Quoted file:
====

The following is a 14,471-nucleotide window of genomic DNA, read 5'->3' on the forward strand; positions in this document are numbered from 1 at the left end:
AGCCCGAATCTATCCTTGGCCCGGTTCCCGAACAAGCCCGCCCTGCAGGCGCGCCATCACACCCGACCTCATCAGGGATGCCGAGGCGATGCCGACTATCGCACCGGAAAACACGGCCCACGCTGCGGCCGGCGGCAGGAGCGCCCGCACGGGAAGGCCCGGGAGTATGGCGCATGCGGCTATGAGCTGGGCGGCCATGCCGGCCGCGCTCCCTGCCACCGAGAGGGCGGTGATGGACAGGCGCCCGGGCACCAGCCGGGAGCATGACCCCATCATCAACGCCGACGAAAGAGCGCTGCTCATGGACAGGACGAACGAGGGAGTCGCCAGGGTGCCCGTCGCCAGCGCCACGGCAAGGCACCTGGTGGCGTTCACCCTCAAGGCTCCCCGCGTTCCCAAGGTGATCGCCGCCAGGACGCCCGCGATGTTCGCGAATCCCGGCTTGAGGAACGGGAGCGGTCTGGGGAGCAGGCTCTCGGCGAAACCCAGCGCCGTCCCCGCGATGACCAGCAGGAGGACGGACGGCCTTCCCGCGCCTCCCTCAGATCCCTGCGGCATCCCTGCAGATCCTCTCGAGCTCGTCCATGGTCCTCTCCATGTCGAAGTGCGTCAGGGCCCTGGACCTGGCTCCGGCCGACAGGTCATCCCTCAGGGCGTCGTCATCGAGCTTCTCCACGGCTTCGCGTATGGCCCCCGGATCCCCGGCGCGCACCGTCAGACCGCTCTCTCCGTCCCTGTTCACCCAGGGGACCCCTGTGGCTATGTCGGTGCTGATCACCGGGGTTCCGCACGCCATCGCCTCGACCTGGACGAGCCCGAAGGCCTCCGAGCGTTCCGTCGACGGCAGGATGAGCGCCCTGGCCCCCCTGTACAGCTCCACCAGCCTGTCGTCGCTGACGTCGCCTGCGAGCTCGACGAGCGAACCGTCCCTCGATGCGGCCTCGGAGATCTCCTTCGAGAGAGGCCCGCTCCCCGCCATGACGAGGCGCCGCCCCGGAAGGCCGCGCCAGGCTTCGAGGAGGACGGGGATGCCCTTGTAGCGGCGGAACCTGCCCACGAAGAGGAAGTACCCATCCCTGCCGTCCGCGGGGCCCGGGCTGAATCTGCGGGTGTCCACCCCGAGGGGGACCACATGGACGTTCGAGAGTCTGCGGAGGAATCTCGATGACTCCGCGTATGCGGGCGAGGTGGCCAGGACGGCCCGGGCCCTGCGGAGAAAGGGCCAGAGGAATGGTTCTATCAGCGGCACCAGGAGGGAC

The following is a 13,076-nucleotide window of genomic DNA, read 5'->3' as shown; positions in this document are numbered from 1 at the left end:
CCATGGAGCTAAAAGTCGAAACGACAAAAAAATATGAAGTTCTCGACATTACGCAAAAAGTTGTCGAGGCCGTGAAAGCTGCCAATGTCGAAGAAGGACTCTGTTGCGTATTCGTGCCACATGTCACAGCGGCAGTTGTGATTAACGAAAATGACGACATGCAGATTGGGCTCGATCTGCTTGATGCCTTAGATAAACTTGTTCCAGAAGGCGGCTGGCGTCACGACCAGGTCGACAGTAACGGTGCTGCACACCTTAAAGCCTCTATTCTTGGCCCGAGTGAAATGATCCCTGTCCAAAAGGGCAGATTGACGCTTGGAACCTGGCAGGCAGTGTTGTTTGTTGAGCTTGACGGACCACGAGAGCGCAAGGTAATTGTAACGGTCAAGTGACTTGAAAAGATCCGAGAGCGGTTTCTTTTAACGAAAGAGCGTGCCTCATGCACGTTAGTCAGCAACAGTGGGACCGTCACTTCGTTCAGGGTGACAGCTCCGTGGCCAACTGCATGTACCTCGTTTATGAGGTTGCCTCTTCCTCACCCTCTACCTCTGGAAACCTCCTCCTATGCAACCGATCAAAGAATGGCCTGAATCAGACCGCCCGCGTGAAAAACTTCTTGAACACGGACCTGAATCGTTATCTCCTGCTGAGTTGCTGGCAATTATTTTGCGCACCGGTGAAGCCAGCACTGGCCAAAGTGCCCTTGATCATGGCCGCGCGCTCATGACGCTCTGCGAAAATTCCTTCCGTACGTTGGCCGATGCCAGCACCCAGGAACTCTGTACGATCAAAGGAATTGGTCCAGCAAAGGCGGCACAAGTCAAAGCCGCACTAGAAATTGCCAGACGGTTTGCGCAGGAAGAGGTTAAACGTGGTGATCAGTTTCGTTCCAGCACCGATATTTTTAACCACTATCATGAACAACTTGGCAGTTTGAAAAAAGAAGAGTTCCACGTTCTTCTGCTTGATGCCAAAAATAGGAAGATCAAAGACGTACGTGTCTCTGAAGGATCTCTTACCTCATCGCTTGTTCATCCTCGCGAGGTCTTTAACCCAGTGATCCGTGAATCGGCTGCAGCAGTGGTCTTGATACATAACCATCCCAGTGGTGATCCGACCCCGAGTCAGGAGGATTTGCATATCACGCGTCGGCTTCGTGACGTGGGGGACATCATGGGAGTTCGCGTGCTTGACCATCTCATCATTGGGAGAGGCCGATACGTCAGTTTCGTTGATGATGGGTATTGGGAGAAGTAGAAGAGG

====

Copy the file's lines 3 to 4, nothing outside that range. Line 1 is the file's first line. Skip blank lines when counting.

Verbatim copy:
The following is a 13,076-nucleotide window of genomic DNA, read 5'->3' as shown; positions in this document are numbered from 1 at the left end:
CCATGGAGCTAAAAGTCGAAACGACAAAAAAATATGAAGTTCTCGACATTACGCAAAAAGTTGTCGAGGCCGTGAAAGCTGCCAATGTCGAAGAAGGACTCTGTTGCGTATTCGTGCCACATGTCACAGCGGCAGTTGTGATTAACGAAAATGACGACATGCAGATTGGGCTCGATCTGCTTGATGCCTTAGATAAACTTGTTCCAGAAGGCGGCTGGCGTCACGACCAGGTCGACAGTAACGGTGCTGCACACCTTAAAGCCTCTATTCTTGGCCCGAGTGAAATGATCCCTGTCCAAAAGGGCAGATTGACGCTTGGAACCTGGCAGGCAGTGTTGTTTGTTGAGCTTGACGGACCACGAGAGCGCAAGGTAATTGTAACGGTCAAGTGACTTGAAAAGATCCGAGAGCGGTTTCTTTTAACGAAAGAGCGTGCCTCATGCACGTTAGTCAGCAACAGTGGGACCGTCACTTCGTTCAGGGTGACAGCTCCGTGGCCAACTGCATGTACCTCGTTTATGAGGTTGCCTCTTCCTCACCCTCTACCTCTGGAAACCTCCTCCTATGCAACCGATCAAAGAATGGCCTGAATCAGACCGCCCGCGTGAAAAACTTCTTGAACACGGACCTGAATCGTTATCTCCTGCTGAGTTGCTGGCAATTATTTTGCGCACCGGTGAAGCCAGCACTGGCCAAAGTGCCCTTGATCATGGCCGCGCGCTCATGACGCTCTGCGAAAATTCCTTCCGTACGTTGGCCGATGCCAGCACCCAGGAACTCTGTACGATCAAAGGAATTGGTCCAGCAAAGGCGGCACAAGTCAAAGCCGCACTAGAAATTGCCAGACGGTTTGCGCAGGAAGAGGTTAAACGTGGTGATCAGTTTCGTTCCAGCACCGATATTTTTAACCACTATCATGAACAACTTGGCAGTTTGAAAAAAGAAGAGTTCCACGTTCTTCTGCTTGATGCCAAAAATAGGAAGATCAAAGACGTACGTGTCTCTGAAGGATCTCTTACCTCATCGCTTGTTCATCCTCGCGAGGTCTTTAACCCAGTGATCCGTGAATCGGCTGCAGCAGTGGTCTTGATACATAACCATCCCAGTGGTGATCCGACCCCGAGTCAGGAGGATTTGCATATCACGCGTCGGCTTCGTGACGTGGGGGACATCATGGGAGTTCGCGTGCTTGACCATCTCATCATTGGGAGAGGCCGATACGTCAGTTTCGTTGATGATGGGTATTGGGAGAAGTAGAAGAGG